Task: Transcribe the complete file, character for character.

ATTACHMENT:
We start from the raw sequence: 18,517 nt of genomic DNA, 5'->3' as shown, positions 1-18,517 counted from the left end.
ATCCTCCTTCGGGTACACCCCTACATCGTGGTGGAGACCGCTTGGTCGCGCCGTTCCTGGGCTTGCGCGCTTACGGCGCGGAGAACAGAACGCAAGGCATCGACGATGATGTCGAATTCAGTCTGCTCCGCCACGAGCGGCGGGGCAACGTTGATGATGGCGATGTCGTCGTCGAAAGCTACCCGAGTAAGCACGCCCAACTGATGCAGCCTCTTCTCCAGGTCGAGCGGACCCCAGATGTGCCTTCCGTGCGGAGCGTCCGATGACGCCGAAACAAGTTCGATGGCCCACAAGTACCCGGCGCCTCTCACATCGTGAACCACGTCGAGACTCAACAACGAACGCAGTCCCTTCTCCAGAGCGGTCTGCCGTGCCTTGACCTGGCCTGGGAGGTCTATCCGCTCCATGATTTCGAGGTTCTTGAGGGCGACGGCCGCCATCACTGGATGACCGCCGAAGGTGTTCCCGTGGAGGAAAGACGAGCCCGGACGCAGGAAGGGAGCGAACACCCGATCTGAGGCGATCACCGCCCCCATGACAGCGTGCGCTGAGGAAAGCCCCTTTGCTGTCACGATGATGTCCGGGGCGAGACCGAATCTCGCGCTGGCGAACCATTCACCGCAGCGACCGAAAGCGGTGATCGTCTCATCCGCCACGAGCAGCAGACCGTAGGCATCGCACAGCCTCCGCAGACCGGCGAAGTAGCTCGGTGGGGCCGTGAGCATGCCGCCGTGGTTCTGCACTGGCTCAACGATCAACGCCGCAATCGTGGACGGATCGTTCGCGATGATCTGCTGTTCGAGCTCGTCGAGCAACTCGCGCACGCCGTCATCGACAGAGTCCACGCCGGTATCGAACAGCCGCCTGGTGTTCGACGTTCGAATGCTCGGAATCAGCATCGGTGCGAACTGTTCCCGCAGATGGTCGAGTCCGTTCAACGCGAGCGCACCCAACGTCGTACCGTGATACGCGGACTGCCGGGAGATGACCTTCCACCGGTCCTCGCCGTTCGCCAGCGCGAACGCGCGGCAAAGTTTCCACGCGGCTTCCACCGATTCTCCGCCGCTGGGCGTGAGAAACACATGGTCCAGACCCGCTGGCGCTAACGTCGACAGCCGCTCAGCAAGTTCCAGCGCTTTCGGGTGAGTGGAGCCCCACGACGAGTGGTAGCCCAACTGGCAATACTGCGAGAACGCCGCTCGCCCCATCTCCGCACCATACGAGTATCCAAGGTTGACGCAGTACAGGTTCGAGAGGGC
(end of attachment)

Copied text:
We start from the raw sequence: 18,517 nt of genomic DNA, 5'->3' as shown, positions 1-18,517 counted from the left end.
ATCCTCCTTCGGGTACACCCCTACATCGTGGTGGAGACCGCTTGGTCGCGCCGTTCCTGGGCTTGCGCGCTTACGGCGCGGAGAACAGAACGCAAGGCATCGACGATGATGTCGAATTCAGTCTGCTCCGCCACGAGCGGCGGGGCAACGTTGATGATGGCGATGTCGTCGTCGAAAGCTACCCGAGTAAGCACGCCCAACTGATGCAGCCTCTTCTCCAGGTCGAGCGGACCCCAGATGTGCCTTCCGTGCGGAGCGTCCGATGACGCCGAAACAAGTTCGATGGCCCACAAGTACCCGGCGCCTCTCACATCGTGAACCACGTCGAGACTCAACAACGAACGCAGTCCCTTCTCCAGAGCGGTCTGCCGTGCCTTGACCTGGCCTGGGAGGTCTATCCGCTCCATGATTTCGAGGTTCTTGAGGGCGACGGCCGCCATCACTGGATGACCGCCGAAGGTGTTCCCGTGGAGGAAAGACGAGCCCGGACGCAGGAAGGGAGCGAACACCCGATCTGAGGCGATCACCGCCCCCATGACAGCGTGCGCTGAGGAAAGCCCCTTTGCTGTCACGATGATGTCCGGGGCGAGACCGAATCTCGCGCTGGCGAACCATTCACCGCAGCGACCGAAAGCGGTGATCGTCTCATCCGCCACGAGCAGCAGACCGTAGGCATCGCACAGCCTCCGCAGACCGGCGAAGTAGCTCGGTGGGGCCGTGAGCATGCCGCCGTGGTTCTGCACTGGCTCAACGATCAACGCCGCAATCGTGGACGGATCGTTCGCGATGATCTGCTGTTCGAGCTCGTCGAGCAACTCGCGCACGCCGTCATCGACAGAGTCCACGCCGGTATCGAACAGCCGCCTGGTGTTCGACGTTCGAATGCTCGGAATCAGCATCGGTGCGAACTGTTCCCGCAGATGGTCGAGTCCGTTCAACGCGAGCGCACCCAACGTCGTACCGTGATACGCGGACTGCCGGGAGATGACCTTCCACCGGTCCTCGCCGTTCGCCAGCGCGAACGCGCGGCAAAGTTTCCACGCGGCTTCCACCGATTCTCCGCCGCTGGGCGTGAGAAACACATGGTCCAGACCCGCTGGCGCTAACGTCGACAGCCGCTCAGCAAGTTCCAGCGCTTTCGGGTGAGTGGAGCCCCACGACGAGTGGTAGCCCAACTGGCAATACTGCGAGAACGCCGCTCGCCCCATCTCCGCACCATACGAGTATCCAAGGTTGACGCAGTACAGGTTCGAGAGGGC